It’s all ultimately a subjective qualitative assessment of art. However, that is not to say there isn’t an objectivity at hand in assessing those elements and cinematography and editing are less nebulous than performance or narrative.MrCarmady wrote: ↑Thu May 21, 2020 6:11 pmIsn't a level of craft also quite subjective, though? I like Baby Driver, as I've said, but I used to think of performances as a technical element of a film, and yet in this thread, there's a plethora of assessments of Hamm, Foxx, Elgort, James, and Spacey in the film which range from good to awful, so clearly that's subjective. And if that's subjective, then why can't an editor's or a cinematographer's work be?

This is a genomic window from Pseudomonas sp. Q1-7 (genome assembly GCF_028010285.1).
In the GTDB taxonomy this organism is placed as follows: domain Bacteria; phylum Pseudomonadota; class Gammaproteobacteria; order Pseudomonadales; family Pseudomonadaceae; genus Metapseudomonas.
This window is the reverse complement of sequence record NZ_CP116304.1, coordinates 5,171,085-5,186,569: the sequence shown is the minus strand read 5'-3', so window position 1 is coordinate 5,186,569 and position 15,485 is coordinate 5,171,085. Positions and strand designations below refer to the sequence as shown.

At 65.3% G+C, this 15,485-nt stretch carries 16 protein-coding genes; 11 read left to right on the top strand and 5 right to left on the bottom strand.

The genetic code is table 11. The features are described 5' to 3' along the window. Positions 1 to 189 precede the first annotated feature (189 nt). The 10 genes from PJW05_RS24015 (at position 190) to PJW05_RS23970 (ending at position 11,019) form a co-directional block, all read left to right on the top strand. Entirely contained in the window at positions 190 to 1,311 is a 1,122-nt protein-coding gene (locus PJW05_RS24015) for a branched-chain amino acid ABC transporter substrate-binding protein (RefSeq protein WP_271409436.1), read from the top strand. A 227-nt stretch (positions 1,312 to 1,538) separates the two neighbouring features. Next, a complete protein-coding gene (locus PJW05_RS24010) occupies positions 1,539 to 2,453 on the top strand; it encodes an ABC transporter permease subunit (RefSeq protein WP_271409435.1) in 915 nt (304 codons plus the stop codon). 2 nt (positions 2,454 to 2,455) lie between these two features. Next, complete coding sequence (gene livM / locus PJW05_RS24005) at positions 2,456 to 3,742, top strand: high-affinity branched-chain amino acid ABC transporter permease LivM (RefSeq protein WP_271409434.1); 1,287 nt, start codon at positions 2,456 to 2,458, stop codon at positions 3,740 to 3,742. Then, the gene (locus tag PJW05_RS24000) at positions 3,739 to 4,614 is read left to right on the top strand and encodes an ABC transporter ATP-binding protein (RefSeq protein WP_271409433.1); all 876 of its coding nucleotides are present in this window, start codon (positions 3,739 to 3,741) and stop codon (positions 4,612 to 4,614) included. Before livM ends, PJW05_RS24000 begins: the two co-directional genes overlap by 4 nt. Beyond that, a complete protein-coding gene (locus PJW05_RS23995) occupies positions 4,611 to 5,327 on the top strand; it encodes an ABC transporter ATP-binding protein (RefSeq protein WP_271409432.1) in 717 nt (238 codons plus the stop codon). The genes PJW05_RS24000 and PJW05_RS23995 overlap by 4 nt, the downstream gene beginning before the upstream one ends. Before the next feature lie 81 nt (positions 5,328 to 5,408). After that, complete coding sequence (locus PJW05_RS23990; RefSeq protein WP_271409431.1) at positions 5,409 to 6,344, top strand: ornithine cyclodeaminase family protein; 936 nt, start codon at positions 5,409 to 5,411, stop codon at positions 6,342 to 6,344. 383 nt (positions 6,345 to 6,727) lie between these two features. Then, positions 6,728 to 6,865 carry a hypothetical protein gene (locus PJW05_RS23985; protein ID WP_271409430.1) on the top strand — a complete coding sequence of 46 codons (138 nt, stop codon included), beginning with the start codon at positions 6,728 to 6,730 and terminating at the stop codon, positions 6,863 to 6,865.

For instance, there’s a Len Kabasinski film (I think Curse of the Wolf) that has an occasional, nonsensical flash of black across the screen. This is objectively known as a ripple and means the editor didn’t know about ripple deletion. This is textbook poor editing. Now one could read intent into it and argue it, such is the nature of subjective discourse, but it would either come off as Armond White levels of contrarian or ignorant of the craft and art behind editing.
They’re all “opinions” but the issue isn’t one of rightness or wrongness at that point but rather informed and uninformed, knowledgeable or ignorant, supported or unsupported.
Due to the aforementioned level of objectivity to assessing craft, it’s often a stronger indicator of quality filmmaking than assessing other elements of film. It’s much easier to “prove” that a film is poorly shot than to “prove” that a film is boring.